When a table tennis ball is projected out, it blocks the infrared light emitted by e briefly, and g will detect this and send a pulse to the digital controller thus provides a means of verifying when and how many table tennis balls have been projected

As shown in FIG. 2, the horizontal angular position mechanism of the robot D consists mainly of two sections of pipes, one (the inner pipe) inserted in the other (the outer pipe) WM is a mechanical worm assembly consists of a worm and the worm driving wheel DW4 (which can either be a gear for geared driving or a pulley for belt driving) mounted on a shaft The shaft of WM is mounted on the outer pipe of D using bearings and brackets at both ends of the WM shaft The matching worm gear WG is embedded in the body of the inner pipe of D The inner pipe of D and the inner pipe of E are actually different sections of the same vertical pipe DW4 is driven by electric motor M4 through either a driving belt or common gear linkage Proper rotary bearings (not shown in the figure) are installed between the inner pipe and the outer pipe at both ends of their overlapping section. When WM turns driven by M4, a rotary motion of the outer pipe of D will be produced around a vertical axis determined by the two rotary bearings as indicated by the double ended arrow d, carrying everything mounted on the outer pipe of D (i e WM, M4, S4, A, B and C) to rotate together. S4 is an infrared reflective sensor same as S1 and S2 and it detects the motion of DW4 the same way Only the boundaries of the infrared light reflecting and absorbing areas on DW4 are not straight lines like those on DW1 and DW2 but are curved lines. This is to prevent false pulses being triggered by mechanical vibrations The digital controller of the system keeps track of the pulses generated by S4 and the turning direction of the motor M4 thus keeps track of the position and speed of this mechanism and generates proper controls of M4 all the time This forms an axis of closed loop digital position control (while the speed can also be controlled as an intermediate parameter) of the system, using embedded encoder, realizing the lateral swing and positioning of the ball projecting head of the robot. As other embodiments of this invention, embedded common type gear can be used on the inner pipe instead of embedded worm gear and stand-alone encoder (not necessarily optical), incremental or absolute, can be used for encoding the motion of the mechanism Or a motor with built in encoders can be used Or a step motor can be used But these embodiments are generally bulkier, more complex and expensive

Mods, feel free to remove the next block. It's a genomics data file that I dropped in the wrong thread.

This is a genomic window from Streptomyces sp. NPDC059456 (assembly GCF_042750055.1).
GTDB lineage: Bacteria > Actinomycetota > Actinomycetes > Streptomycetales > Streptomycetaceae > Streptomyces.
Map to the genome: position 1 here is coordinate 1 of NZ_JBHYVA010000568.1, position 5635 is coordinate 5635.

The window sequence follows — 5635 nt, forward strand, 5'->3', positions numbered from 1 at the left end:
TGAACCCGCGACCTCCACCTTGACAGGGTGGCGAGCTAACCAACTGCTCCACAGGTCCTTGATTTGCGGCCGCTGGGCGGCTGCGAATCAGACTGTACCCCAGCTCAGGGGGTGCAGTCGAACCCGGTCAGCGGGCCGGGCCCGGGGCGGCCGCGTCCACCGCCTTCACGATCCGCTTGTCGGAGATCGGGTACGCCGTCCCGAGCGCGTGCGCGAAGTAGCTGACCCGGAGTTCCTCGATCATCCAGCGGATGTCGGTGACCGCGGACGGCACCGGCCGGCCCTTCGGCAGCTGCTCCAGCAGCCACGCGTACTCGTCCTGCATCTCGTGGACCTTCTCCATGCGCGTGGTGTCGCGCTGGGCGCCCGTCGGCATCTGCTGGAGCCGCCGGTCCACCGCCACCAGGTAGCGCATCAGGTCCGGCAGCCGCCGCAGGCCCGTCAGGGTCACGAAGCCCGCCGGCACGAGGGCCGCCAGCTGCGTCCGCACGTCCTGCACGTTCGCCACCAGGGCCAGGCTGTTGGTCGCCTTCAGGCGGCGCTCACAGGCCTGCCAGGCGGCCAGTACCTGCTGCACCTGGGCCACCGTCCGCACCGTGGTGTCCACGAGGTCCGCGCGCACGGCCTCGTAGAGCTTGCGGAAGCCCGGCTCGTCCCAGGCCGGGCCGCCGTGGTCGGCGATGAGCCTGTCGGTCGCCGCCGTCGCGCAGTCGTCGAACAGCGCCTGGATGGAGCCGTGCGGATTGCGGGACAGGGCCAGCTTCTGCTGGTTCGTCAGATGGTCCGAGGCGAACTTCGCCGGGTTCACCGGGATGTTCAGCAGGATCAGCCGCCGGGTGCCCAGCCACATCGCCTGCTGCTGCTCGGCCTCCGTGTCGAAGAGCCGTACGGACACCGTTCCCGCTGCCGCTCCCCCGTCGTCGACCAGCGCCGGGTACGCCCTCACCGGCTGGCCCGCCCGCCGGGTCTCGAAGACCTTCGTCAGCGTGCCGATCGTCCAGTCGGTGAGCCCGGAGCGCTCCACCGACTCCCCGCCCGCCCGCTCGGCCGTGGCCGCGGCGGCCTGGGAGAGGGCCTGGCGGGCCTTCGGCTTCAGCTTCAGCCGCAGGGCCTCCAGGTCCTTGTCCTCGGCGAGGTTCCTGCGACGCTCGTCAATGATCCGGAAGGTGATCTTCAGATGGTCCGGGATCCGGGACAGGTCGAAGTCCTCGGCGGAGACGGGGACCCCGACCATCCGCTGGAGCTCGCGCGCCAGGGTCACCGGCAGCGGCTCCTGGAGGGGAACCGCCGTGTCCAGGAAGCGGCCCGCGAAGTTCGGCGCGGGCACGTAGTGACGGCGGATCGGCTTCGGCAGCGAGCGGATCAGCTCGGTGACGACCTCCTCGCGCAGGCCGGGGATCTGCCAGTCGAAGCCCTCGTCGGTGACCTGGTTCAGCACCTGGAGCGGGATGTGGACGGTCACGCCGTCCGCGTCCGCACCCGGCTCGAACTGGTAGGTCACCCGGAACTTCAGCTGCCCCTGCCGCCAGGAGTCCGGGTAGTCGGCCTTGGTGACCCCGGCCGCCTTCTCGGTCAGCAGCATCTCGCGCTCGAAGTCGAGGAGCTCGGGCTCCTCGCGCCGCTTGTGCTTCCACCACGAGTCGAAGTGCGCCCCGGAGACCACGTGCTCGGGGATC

Part B in FIG. 2, the sidespin angular position mechanism of the robot, is exactly the same design as part D. The brackets on the outer pipes of D and B are mechanically connected with pins p1 and p2 The inner pipe of B is connected with the pipe of the ball projecting head A When motor M3 turns, the inner pipe of B and the ball projecting head A will turn together around line bp (as indicated by the double ended arrow b) and set the angle of sidespin of the projected balls this way as needed This is another axis of digital closed loop position controls of the robot

Part C in FIG. 2, the vertical angular position mechanism of the robot, is a motor driven lead screw assembly One end of the assembly is fixed on the outer pipe of D with bracket and pin The other end of the assembly is fixed on the outer pipe of B with a pin When motor M5 turns, the distance between the two ends of the assembly changes thus rotating A and B together around the horizontal axis formed by pins p1 and p2, as illustrated by the double ended arrow c. This vertical rotation of A and B realizes different heights of trajectories of the projected balls (i e the elevation control). T1 and T2 in FIG. 2 are tongue shaped components made of semi-rigid elastic materials. They help to maintain a smoothly curved ball passage between D and B all the time when B-A assembly swings up and down.